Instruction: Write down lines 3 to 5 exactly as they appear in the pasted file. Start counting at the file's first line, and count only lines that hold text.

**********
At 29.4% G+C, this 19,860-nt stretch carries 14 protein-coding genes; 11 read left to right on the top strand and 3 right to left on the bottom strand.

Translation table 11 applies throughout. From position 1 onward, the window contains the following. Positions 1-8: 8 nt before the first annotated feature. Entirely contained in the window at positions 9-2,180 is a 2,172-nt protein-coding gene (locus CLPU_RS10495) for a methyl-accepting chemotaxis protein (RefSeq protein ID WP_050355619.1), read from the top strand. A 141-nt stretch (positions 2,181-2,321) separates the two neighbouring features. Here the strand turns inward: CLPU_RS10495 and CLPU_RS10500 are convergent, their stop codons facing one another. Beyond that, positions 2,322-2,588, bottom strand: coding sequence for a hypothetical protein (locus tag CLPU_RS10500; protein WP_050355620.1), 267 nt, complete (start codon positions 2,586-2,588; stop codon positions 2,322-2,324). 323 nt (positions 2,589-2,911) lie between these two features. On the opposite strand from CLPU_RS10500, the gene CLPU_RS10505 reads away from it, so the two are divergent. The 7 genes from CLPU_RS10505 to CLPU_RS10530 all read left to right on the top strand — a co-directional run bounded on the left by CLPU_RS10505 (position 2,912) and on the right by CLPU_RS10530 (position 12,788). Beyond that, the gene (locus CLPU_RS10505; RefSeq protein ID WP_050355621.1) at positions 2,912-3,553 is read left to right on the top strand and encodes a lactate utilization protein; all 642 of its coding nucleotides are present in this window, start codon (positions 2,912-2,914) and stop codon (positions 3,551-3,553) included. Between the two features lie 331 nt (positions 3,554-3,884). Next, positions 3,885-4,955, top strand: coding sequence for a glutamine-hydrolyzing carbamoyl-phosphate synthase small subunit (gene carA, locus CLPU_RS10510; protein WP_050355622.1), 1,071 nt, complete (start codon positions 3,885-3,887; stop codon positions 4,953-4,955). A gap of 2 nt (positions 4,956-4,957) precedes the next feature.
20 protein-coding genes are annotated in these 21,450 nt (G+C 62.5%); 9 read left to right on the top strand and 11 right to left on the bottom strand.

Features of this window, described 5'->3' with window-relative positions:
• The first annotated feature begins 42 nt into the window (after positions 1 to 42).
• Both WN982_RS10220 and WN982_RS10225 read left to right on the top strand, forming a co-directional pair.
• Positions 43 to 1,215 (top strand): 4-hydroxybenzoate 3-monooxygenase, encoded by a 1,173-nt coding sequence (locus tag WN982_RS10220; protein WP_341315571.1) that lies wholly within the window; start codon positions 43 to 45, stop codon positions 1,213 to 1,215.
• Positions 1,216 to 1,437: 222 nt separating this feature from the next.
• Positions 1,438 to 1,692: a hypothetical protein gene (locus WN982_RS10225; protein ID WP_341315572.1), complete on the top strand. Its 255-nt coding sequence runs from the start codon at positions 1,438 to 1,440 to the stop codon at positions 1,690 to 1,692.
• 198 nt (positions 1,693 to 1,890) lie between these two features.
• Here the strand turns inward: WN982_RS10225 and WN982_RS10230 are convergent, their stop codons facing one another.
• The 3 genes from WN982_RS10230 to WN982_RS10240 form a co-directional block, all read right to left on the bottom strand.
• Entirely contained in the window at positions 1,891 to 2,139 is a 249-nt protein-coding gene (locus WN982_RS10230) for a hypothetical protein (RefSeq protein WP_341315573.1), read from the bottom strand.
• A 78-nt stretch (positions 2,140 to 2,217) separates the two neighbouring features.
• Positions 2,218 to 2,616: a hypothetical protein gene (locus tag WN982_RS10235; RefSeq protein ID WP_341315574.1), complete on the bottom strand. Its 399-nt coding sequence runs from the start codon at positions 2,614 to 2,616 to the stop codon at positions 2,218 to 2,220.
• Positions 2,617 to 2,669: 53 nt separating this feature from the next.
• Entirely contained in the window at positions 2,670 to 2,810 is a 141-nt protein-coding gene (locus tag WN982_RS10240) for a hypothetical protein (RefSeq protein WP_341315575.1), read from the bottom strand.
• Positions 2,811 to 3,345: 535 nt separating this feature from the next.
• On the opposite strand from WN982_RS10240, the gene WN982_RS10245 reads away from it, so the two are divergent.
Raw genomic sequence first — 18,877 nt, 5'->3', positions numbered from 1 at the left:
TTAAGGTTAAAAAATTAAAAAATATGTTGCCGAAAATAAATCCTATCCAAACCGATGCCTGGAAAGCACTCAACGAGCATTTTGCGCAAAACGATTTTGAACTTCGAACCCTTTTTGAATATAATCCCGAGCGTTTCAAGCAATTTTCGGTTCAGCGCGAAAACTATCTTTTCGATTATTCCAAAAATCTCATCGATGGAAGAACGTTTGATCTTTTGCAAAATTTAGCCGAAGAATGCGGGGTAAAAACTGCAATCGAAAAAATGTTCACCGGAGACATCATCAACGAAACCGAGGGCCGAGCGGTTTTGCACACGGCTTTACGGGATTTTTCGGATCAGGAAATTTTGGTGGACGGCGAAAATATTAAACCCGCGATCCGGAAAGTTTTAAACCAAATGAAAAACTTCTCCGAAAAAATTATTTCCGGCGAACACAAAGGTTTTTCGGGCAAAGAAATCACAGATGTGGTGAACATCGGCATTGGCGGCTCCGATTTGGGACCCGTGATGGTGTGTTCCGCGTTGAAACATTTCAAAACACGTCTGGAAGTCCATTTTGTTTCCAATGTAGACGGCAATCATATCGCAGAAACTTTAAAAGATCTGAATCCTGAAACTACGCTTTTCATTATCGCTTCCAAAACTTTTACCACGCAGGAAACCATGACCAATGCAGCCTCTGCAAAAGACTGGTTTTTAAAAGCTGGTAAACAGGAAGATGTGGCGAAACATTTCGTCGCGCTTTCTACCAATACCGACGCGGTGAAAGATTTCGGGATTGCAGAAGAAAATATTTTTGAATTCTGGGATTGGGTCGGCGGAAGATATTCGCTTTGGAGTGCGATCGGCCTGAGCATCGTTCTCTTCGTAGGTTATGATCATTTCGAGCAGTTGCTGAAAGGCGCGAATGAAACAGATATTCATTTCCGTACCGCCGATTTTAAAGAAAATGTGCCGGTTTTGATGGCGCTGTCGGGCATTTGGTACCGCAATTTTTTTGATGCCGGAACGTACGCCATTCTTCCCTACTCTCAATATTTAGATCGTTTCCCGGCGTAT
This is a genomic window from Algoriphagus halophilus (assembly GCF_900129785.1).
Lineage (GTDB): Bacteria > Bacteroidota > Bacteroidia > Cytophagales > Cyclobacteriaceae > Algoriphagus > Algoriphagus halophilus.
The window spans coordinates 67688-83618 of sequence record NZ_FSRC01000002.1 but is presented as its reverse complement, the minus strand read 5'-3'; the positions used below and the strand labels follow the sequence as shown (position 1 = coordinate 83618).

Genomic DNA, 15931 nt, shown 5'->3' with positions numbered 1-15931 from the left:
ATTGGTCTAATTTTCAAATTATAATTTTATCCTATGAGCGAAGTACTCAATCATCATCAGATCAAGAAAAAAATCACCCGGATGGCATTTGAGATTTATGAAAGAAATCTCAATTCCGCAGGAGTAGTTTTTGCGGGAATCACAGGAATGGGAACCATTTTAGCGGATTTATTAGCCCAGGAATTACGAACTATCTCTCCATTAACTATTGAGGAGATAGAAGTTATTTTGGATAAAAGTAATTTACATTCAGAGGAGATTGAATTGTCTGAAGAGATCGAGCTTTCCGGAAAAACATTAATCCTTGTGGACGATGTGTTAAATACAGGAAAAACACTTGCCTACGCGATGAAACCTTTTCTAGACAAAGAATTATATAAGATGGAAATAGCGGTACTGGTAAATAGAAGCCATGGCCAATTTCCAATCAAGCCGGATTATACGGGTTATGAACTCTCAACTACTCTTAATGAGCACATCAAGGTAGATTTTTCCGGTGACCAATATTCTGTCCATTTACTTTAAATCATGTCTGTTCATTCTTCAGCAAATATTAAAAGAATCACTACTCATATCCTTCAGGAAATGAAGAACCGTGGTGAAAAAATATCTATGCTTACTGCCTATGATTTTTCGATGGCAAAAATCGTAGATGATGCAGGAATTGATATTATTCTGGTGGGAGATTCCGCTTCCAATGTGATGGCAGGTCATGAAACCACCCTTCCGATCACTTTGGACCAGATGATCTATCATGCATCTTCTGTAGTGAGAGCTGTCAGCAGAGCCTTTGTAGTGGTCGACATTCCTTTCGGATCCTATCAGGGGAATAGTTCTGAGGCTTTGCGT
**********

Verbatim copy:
20 protein-coding genes are annotated in these 21,450 nt (G+C 62.5%); 9 read left to right on the top strand and 11 right to left on the bottom strand.

Features of this window, described 5'->3' with window-relative positions:
• The first annotated feature begins 42 nt into the window (after positions 1 to 42).